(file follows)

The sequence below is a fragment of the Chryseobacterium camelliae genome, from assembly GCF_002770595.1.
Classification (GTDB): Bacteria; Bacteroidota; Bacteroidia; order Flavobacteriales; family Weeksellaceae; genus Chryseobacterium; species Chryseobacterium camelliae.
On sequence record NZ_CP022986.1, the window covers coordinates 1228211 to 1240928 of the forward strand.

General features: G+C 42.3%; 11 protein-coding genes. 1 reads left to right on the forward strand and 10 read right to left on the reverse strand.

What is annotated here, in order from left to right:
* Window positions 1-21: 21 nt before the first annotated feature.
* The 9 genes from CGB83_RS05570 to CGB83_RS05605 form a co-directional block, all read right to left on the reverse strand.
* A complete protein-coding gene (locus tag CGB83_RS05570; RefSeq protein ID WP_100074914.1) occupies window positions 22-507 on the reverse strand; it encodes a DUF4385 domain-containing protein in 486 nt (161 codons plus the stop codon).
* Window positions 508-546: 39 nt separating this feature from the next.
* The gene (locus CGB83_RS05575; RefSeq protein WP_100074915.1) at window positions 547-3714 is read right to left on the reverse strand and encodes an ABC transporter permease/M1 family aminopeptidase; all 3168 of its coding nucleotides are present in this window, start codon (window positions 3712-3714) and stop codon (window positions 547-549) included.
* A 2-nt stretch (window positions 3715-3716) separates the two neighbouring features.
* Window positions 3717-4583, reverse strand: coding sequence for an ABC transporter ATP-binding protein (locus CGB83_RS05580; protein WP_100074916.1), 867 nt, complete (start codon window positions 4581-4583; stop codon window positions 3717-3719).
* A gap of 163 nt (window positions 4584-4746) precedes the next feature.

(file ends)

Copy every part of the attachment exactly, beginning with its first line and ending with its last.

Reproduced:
The sequence below is a fragment of the Chryseobacterium camelliae genome, from assembly GCF_002770595.1.
Classification (GTDB): Bacteria; Bacteroidota; Bacteroidia; order Flavobacteriales; family Weeksellaceae; genus Chryseobacterium; species Chryseobacterium camelliae.
On sequence record NZ_CP022986.1, the window covers coordinates 1228211 to 1240928 of the forward strand.

General features: G+C 42.3%; 11 protein-coding genes. 1 reads left to right on the forward strand and 10 read right to left on the reverse strand.

What is annotated here, in order from left to right:
* Window positions 1-21: 21 nt before the first annotated feature.
* The 9 genes from CGB83_RS05570 to CGB83_RS05605 form a co-directional block, all read right to left on the reverse strand.
* A complete protein-coding gene (locus tag CGB83_RS05570; RefSeq protein ID WP_100074914.1) occupies window positions 22-507 on the reverse strand; it encodes a DUF4385 domain-containing protein in 486 nt (161 codons plus the stop codon).
* Window positions 508-546: 39 nt separating this feature from the next.
* The gene (locus CGB83_RS05575; RefSeq protein WP_100074915.1) at window positions 547-3714 is read right to left on the reverse strand and encodes an ABC transporter permease/M1 family aminopeptidase; all 3168 of its coding nucleotides are present in this window, start codon (window positions 3712-3714) and stop codon (window positions 547-549) included.
* A 2-nt stretch (window positions 3715-3716) separates the two neighbouring features.
* Window positions 3717-4583, reverse strand: coding sequence for an ABC transporter ATP-binding protein (locus CGB83_RS05580; protein WP_100074916.1), 867 nt, complete (start codon window positions 4581-4583; stop codon window positions 3717-3719).
* A gap of 163 nt (window positions 4584-4746) precedes the next feature.